Chinese leader Xi Jinping just concluded a three-day visit with Russian President Vladimir Putin, a warm affair in which the two men praised each other and spoke of a profound friendship. It’s a high point in a complicated, centuries-long relationship during which the two countries have been both allies and enemies.
Chinese and Russian states have loomed large in each other’s foreign affairs since the 17th century, when two empires created a border with a treaty written in Latin.
Neighbors can be good friends, or bitter rivals. Sharing a border of thousands of miles, Beijing and Moscow have been both.
“China and Russia relations have always been uneasy,” said Susan Thornton, a former diplomat and a senior fellow at the Paul Tsai China Center at Yale Law School.
“THE SOVIET UNION’S TODAY IS OUR TOMORROW”
The People’s Republic of China was founded in 1949, following a brutal Japanese occupation during World War II and a bloody civil war between the Nationalist and Communist Parties.
Russia was part of the Soviet Union, a global superpower, while China was poor, devastated by war and unrecognized by most governments. Communist leader Mao Zedong was junior to Josef Stalin, who led the Soviet Union until his death in 1953.
The early People’s Republic depended on the Soviet Union for economic aid and expertise. In 1953, the slogan that appeared in Chinese newspapers was “The Soviet Union’s today is our tomorrow.” The Soviets sent some 11,000 experts in 1954-58 to help China rebuild after its civil war, according to Joseph Torigian, an associate professor at American University’s School of International Service.
The two countries also had a formal military alliance, but Moscow decided against giving China the technology for nuclear arms.
But there were points of friction, especially after the death of Stalin.
In 1956, then-Soviet Premier Nikita Khrushchev condemned Stalin’s “cult of personality” in an address to Communist Party members later known as the “secret speech.” Mao, who had modeled himself on the former Soviet leader, took it personally.
When Mao decided to shell two outlying islands of Taiwan held by the Nationalist Party he had defeated in the Chinese civil war, he did not warn Khrushchev. Khrushchev saw it as a betrayal of the alliance, Torigian said. In 1959, the Soviet Union remained neutral during a border conflict between China and India, which led China to feel that it was not getting enough support from its ally.
The relationship soured until the two countries broke off their alliance in 1961 in the Sino-Soviet Split.
They quickly became open rivals. Beijing blasted Moscow for “phony communism” and revisionism, or straying from the Marxist path. Soldiers clashed along their borders in China’s northeast and the western region of Xinjiang.
The Sino-Soviet Split left Beijing isolated, but set the stage for outreach to the United States. In 1972, the revolutionary communist state welcomed President Richard Nixon for a visit that paved the way for global recognition of Mao’s government and for the U.S. and China to enter into a tacit alignment against Moscow.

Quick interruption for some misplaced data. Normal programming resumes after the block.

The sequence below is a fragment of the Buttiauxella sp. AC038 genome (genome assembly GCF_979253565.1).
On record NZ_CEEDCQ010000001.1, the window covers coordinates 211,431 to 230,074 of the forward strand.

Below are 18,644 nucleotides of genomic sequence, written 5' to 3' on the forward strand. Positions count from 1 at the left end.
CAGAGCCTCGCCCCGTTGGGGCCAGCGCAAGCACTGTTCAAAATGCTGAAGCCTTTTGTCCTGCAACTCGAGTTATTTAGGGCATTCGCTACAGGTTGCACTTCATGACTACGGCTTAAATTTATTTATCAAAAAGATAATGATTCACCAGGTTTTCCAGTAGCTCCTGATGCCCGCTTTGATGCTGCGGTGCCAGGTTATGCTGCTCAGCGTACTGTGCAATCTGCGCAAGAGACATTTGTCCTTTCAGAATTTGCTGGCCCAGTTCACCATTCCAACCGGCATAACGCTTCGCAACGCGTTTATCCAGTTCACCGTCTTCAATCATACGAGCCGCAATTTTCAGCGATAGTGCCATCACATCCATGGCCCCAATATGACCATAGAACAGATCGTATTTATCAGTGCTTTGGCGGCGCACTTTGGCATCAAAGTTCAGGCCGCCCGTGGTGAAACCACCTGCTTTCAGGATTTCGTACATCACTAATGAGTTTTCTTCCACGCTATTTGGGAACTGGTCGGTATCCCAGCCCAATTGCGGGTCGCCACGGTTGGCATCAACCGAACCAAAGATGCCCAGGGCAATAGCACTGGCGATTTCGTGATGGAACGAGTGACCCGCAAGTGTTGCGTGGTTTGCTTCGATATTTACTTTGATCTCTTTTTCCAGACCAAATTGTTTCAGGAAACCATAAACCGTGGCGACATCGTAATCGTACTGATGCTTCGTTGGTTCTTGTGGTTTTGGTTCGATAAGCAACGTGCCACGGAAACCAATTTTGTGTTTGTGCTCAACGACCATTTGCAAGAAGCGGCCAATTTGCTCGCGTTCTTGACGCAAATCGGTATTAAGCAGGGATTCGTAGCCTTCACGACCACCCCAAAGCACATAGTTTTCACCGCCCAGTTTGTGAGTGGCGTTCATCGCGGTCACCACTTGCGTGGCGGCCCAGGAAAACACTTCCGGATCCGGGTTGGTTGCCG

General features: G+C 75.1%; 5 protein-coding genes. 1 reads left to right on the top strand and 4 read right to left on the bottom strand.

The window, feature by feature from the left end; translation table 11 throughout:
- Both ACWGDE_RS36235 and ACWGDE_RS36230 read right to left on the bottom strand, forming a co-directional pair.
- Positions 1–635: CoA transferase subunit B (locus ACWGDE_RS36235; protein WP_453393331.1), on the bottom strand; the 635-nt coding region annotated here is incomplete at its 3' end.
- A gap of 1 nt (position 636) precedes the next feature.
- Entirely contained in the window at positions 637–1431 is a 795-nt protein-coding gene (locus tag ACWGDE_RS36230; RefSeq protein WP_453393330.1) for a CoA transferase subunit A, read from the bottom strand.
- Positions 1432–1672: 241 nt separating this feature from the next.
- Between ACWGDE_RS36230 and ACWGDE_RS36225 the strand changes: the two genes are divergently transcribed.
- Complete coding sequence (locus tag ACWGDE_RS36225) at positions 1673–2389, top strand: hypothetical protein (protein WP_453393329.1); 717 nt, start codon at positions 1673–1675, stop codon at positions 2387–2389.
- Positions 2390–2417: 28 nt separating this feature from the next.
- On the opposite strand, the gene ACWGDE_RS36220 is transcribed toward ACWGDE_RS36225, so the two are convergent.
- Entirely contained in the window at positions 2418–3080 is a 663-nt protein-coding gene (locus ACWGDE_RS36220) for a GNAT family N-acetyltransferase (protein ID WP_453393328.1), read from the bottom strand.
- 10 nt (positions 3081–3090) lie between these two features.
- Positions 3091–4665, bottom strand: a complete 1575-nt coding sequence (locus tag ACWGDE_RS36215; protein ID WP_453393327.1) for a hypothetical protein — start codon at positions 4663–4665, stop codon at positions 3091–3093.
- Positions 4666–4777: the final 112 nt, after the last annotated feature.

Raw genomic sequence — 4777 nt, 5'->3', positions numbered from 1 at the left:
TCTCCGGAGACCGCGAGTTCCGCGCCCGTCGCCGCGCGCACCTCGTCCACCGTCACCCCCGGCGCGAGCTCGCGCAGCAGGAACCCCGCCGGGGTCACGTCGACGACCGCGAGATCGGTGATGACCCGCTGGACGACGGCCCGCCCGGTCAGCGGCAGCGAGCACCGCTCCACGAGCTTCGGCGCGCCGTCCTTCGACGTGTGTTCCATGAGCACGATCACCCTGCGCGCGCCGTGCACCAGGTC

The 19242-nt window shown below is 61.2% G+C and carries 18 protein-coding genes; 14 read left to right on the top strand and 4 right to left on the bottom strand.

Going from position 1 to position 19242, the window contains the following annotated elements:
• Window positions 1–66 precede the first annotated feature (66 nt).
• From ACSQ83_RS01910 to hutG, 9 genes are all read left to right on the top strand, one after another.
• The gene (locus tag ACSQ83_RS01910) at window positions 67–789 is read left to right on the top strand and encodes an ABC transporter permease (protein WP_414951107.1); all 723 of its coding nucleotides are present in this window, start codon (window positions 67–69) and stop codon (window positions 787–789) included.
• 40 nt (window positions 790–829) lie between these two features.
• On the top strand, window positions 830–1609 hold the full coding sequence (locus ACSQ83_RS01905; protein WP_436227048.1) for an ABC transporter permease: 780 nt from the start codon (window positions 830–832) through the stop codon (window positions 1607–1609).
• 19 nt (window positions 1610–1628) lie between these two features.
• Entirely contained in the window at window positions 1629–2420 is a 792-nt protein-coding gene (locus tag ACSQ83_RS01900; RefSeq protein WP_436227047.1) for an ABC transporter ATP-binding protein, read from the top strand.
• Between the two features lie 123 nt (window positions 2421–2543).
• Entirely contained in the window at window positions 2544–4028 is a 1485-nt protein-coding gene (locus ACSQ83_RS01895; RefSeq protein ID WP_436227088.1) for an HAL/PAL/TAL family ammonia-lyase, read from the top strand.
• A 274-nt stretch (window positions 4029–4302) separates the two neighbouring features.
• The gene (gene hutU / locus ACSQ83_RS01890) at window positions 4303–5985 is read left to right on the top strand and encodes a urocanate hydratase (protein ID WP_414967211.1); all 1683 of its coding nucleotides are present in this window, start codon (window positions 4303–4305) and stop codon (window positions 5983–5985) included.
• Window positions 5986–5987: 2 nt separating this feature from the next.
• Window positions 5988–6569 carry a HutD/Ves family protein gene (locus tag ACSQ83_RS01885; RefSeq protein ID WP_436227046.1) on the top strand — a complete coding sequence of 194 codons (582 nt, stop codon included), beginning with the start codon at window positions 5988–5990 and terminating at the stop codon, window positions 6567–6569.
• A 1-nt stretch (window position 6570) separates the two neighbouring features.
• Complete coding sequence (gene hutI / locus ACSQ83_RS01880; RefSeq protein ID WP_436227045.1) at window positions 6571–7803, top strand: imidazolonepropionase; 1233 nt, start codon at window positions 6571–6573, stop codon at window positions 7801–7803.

The 1990s led to a rapprochement between China and Russia after the collapse of the Soviet Union. The two countries formally settled their border disputes.
In the years since, the world has changed greatly, as have the fortunes of the two countries. China is now the world’s second-largest economy, while Russia’s economy was stagnating long before its invasion of Ukraine last year. Today, it is China facing the U.S. in a strategic competition fueled by intense nationalism on both sides.
Once again, Moscow and Beijing are finding common ground. Under Xi Jinping, “repairing the damage and cultivating the relationship has gone much faster than it has ever before,” Thornton, the former diplomat, said.
LEADERS SEE EYE TO EYE
Meanwhile, the similarities between the two leaders, as well as their personal relationship, has helped ties grow.
Both Xi and Vladimir Putin see Western attempts to spread democracy as an attempt to de-legitimize themselves, and they believe that authoritarian regimes are better for confronting the challenges of the modern world. Russia supplies energy and China exports manufactured goods to Russia.
And while some analysts and commentators have started saying that China is now the senior partner in the relationship, given the history, it’s not necessarily how that’s viewed in China.
Russia’s hold over China is not only historical, but also cultural. Students read translated Russian stories and poems in their literature classes, while many educated Chinese of an older generation learned Russian instead of English.
“Many Chinese people, including elites, have not yet realized the historic reversal of China’s comprehensive national strength compared to Russia,” wrote Feng Yujun, a prominent Russia scholar at Shanghai’s Fudan University, in an article published last month that was shared widely. Feng declined to be interviewed.
“Although China’s national strength is now ten times that of Russia, the biggest challenge is that many Chinese people are still subservient to Russia ideologically,” he wrote.